Renewable Energy Heat Pump Experts
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Top tips

Insulation is King

APS Energy Solutions can provide heat pump advice on how a heat pump works and best installation practice, including top tips for self builds and renovations. For a good ground source heat pump installation on a new build property, insulation is key.

For renovation projects in particular, the better insulated your home the more efficient it is to heat, which means smaller energy bills. Your home’s efficiency will also impact the size of the heating system you require – the lower your heat demand, the smaller and cheaper the heating system, and the less work it needs to do, which all in all means a far cheaper to run home.

Insulation is the single most important aspect of any building. It is the easiest way to reduce any buildings heating costs and as energy prices spiral, fitting good quality insulation will save energy, reduce fuel bills and reduce carbon emissions.

Reach for the stars

Selecting whether you have underfloor heating or radiators, and what floor covering you use, can all effect what the industry call your ‘system star rating’. The more efficient your selections, the higher your star rating, which ultimately means lower fuel bills.

Typically well insulated homes with underfloor heating downstairs and radiators upstairs (oversized if a renovation) return the best results.

Sizing it right

In in order that an accurate ground source heat pump sizing can be determined all properties, regardless of the insulation levels, will need a full MCS heat loss calculation.

For this process at APS Energy Solutions costs around £150 – £200. If a heat pump is too small then the running costs will increase, too large and the heat pump could cycle on and off.

Our MCS service includes a full MCS heat loss calculation.

Can't insulate? Go bi-valent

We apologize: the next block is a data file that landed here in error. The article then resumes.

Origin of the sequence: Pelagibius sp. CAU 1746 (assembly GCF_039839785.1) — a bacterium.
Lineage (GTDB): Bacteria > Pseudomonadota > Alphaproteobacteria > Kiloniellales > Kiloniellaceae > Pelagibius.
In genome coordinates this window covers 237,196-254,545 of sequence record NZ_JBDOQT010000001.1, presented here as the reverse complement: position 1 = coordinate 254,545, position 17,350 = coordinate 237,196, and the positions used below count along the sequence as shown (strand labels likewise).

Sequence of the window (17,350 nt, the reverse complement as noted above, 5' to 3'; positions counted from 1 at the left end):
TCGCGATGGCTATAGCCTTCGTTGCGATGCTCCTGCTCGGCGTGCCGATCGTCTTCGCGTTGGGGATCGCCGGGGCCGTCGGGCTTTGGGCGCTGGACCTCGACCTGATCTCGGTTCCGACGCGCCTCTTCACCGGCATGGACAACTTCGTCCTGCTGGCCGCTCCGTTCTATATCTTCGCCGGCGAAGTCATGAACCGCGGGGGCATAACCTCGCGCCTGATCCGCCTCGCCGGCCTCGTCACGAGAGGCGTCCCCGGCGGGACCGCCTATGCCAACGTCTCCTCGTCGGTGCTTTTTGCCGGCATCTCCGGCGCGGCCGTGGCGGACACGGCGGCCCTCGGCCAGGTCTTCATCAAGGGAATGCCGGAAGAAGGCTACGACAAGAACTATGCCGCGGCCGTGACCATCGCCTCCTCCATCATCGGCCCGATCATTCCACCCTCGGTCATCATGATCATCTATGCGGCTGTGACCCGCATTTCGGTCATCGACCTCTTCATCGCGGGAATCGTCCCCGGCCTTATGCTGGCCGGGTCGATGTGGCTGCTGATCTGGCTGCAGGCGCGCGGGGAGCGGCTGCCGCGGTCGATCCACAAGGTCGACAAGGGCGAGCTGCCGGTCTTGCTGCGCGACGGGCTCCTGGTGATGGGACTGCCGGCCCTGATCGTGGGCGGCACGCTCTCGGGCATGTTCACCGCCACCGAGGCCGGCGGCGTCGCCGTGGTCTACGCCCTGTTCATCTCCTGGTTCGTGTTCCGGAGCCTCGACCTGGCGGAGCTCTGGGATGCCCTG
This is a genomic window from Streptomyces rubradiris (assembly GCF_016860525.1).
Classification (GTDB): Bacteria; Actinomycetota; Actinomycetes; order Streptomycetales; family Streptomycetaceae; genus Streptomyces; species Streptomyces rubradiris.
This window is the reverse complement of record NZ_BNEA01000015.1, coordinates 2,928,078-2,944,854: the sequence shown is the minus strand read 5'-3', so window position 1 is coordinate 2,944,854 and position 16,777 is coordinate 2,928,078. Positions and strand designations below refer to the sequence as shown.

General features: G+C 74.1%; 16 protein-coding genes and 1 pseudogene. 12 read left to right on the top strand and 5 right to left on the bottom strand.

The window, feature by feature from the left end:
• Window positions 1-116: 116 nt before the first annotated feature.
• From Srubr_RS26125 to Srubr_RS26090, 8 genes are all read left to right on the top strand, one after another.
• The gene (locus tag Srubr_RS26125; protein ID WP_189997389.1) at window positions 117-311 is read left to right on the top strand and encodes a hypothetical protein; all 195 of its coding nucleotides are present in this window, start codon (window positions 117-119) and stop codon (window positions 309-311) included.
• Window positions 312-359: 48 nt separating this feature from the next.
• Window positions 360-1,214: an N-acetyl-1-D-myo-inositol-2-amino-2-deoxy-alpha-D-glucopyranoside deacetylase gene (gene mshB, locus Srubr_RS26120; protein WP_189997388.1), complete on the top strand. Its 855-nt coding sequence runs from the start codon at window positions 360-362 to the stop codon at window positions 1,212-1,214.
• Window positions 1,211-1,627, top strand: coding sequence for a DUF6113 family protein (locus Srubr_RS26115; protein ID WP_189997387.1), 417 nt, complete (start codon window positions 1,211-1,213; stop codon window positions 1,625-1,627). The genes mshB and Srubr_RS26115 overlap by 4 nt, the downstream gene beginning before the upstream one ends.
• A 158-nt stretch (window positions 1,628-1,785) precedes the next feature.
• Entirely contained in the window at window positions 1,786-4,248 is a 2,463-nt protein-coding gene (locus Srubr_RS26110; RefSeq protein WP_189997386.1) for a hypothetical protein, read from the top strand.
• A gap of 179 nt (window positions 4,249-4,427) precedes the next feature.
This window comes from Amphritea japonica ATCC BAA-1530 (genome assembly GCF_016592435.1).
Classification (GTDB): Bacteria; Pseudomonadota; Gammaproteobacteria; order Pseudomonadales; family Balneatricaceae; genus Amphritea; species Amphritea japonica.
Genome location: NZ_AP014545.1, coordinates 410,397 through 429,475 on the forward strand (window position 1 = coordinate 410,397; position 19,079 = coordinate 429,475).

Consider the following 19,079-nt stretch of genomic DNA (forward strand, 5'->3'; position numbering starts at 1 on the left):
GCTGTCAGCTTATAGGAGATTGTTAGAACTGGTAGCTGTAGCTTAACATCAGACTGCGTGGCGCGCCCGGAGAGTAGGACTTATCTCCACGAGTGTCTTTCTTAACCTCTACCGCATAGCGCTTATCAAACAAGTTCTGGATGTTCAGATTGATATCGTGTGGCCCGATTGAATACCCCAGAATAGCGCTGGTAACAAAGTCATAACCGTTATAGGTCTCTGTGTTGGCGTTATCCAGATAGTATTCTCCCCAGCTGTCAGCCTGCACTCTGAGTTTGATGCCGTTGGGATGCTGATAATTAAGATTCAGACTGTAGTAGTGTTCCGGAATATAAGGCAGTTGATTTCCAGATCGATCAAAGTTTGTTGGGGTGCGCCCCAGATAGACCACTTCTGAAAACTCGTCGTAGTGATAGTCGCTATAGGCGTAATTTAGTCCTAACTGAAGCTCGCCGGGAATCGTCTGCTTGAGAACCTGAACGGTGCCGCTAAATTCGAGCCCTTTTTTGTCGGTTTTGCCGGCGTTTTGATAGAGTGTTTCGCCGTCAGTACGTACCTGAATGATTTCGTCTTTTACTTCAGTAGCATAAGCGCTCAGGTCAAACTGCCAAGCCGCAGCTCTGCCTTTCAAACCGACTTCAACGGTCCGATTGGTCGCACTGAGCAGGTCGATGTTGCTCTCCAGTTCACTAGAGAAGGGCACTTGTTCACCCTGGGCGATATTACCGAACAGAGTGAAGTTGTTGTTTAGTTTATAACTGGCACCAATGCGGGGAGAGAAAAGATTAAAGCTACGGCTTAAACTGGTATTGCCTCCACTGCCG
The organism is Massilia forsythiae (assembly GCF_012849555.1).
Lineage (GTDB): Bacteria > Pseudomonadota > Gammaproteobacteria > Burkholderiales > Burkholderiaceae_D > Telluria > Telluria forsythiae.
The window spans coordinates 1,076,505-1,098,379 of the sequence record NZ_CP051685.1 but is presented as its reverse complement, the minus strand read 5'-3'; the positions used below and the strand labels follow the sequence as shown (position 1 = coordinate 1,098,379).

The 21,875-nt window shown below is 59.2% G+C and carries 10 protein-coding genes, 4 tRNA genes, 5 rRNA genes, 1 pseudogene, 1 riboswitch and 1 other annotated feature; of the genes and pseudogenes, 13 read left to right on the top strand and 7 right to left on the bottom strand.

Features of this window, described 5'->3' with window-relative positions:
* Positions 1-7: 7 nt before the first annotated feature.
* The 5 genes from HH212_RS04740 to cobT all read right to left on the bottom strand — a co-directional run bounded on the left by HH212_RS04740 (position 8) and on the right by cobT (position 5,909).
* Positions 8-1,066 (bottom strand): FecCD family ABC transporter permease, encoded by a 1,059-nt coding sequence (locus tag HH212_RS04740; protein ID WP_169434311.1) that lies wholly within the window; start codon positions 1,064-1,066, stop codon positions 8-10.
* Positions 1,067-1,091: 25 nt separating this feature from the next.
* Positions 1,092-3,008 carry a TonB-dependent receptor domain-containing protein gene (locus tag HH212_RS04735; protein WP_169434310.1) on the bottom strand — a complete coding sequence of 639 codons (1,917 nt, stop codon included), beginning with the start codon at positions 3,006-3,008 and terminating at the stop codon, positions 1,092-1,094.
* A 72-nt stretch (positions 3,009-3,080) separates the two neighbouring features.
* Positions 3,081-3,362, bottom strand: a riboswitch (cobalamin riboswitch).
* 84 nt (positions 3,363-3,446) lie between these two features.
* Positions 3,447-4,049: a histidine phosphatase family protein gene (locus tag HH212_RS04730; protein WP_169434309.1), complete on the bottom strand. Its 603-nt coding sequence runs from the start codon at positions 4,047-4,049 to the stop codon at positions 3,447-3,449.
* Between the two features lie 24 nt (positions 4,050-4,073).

If there is no opportunity to improve the fabric insulation of the building a supplementary heat source could be used. This is known as a bi-valent installation, (or bi-vailent as it can be spelt), where the existing boiler is retained to meet the peak demand of the building at the coldest times. 

As the boiler operates at a higher flow temperature, when in operation it will take the full load of the property effectively holding off the heat pump until it is capable of providing the level of comfort required. 

This can be done manually through time clocks or a more sophisticated automated system could be employed using external thermostats.

Bi-valent installations can be effective, however a great deal of consideration needs to be given to the value of installing the heat pump in un-insulated buildings due to the capital cost involved, considering the running cost savings are likely to be marginal and the system performance may decrease in comparison to the existing boiler system due to the lower flow temperatures in the radiators.

Working with radiators

Most retrofit applications will have a night storage or radiator heating system. In order to obtain heat from a radiator the outlet temperature of the heat pump needs to be increased to approximately 45°C – 50°C, which can often mean a larger heat pump is required. 

This is because as the outlet temperature of the heat pump increases, its efficiency decreases. The reduction in efficiency will reduce the running cost benefit of the heat pump.
As radiators in retrofit properties are typically sized for a flow temperature of 71°C – 82°C, they may well be undersized to work with a ground source heat pump (which requires a flow of around 50°C). Therefore the radiators might need replacing.

To understand what the maximum output of the radiators are at the reduced temperature and whether they are large enough.

Things to note:
- Any microbore pipe to the radiators would need to be replaced.
- Off peak tariffs cannot generally be fully utilised as radiators do not have any storage capabilities.

Kensa umbrella

APS Energy Solutions are approved partners of Kensa with full MCS accreditation